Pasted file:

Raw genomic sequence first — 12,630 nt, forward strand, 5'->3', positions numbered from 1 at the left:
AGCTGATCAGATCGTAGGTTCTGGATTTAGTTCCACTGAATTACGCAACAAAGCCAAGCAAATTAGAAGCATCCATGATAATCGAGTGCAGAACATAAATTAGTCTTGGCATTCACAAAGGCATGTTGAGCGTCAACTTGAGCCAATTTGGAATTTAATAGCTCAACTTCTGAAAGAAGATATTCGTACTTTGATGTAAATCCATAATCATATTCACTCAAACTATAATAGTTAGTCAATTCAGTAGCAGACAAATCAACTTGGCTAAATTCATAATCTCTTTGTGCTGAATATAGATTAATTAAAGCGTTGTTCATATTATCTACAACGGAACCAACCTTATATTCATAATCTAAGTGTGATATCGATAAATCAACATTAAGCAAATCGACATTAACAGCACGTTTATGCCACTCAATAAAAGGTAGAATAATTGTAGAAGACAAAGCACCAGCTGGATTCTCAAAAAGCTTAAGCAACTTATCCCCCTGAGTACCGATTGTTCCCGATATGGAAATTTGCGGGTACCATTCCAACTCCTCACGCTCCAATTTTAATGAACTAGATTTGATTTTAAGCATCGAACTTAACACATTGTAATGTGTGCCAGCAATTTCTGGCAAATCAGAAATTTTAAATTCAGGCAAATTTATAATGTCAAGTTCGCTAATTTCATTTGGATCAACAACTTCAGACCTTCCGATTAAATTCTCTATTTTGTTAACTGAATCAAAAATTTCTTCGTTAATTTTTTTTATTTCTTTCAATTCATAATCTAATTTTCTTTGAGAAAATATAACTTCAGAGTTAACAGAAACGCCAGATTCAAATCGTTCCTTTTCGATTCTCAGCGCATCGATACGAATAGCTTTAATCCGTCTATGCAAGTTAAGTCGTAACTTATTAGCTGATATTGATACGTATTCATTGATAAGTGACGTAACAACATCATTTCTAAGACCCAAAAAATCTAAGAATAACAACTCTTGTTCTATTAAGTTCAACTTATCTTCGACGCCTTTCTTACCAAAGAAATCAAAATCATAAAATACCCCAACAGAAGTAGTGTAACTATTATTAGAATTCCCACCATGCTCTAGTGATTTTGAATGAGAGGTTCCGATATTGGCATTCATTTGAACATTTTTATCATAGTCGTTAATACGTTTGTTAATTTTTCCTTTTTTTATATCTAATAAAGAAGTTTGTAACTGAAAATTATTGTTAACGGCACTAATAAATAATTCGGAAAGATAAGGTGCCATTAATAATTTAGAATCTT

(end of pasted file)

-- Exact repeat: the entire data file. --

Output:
Raw genomic sequence first — 12,630 nt, forward strand, 5'->3', positions numbered from 1 at the left:
AGCTGATCAGATCGTAGGTTCTGGATTTAGTTCCACTGAATTACGCAACAAAGCCAAGCAAATTAGAAGCATCCATGATAATCGAGTGCAGAACATAAATTAGTCTTGGCATTCACAAAGGCATGTTGAGCGTCAACTTGAGCCAATTTGGAATTTAATAGCTCAACTTCTGAAAGAAGATATTCGTACTTTGATGTAAATCCATAATCATATTCACTCAAACTATAATAGTTAGTCAATTCAGTAGCAGACAAATCAACTTGGCTAAATTCATAATCTCTTTGTGCTGAATATAGATTAATTAAAGCGTTGTTCATATTATCTACAACGGAACCAACCTTATATTCATAATCTAAGTGTGATATCGATAAATCAACATTAAGCAAATCGACATTAACAGCACGTTTATGCCACTCAATAAAAGGTAGAATAATTGTAGAAGACAAAGCACCAGCTGGATTCTCAAAAAGCTTAAGCAACTTATCCCCCTGAGTACCGATTGTTCCCGATATGGAAATTTGCGGGTACCATTCCAACTCCTCACGCTCCAATTTTAATGAACTAGATTTGATTTTAAGCATCGAACTTAACACATTGTAATGTGTGCCAGCAATTTCTGGCAAATCAGAAATTTTAAATTCAGGCAAATTTATAATGTCAAGTTCGCTAATTTCATTTGGATCAACAACTTCAGACCTTCCGATTAAATTCTCTATTTTGTTAACTGAATCAAAAATTTCTTCGTTAATTTTTTTTATTTCTTTCAATTCATAATCTAATTTTCTTTGAGAAAATATAACTTCAGAGTTAACAGAAACGCCAGATTCAAATCGTTCCTTTTCGATTCTCAGCGCATCGATACGAATAGCTTTAATCCGTCTATGCAAGTTAAGTCGTAACTTATTAGCTGATATTGATACGTATTCATTGATAAGTGACGTAACAACATCATTTCTAAGACCCAAAAAATCTAAGAATAACAACTCTTGTTCTATTAAGTTCAACTTATCTTCGACGCCTTTCTTACCAAAGAAATCAAAATCATAAAATACCCCAACAGAAGTAGTGTAACTATTATTAGAATTCCCACCATGCTCTAGTGATTTTGAATGAGAGGTTCCGATATTGGCATTCATTTGAACATTTTTATCATAGTCGTTAATACGTTTGTTAATTTTTCCTTTTTTTATATCTAATAAAGAAGTTTGTAACTGAAAATTATTGTTAACGGCACTAATAAATAATTCGGAAAGATAAGGTGCCATTAATAATTTAGAATCTT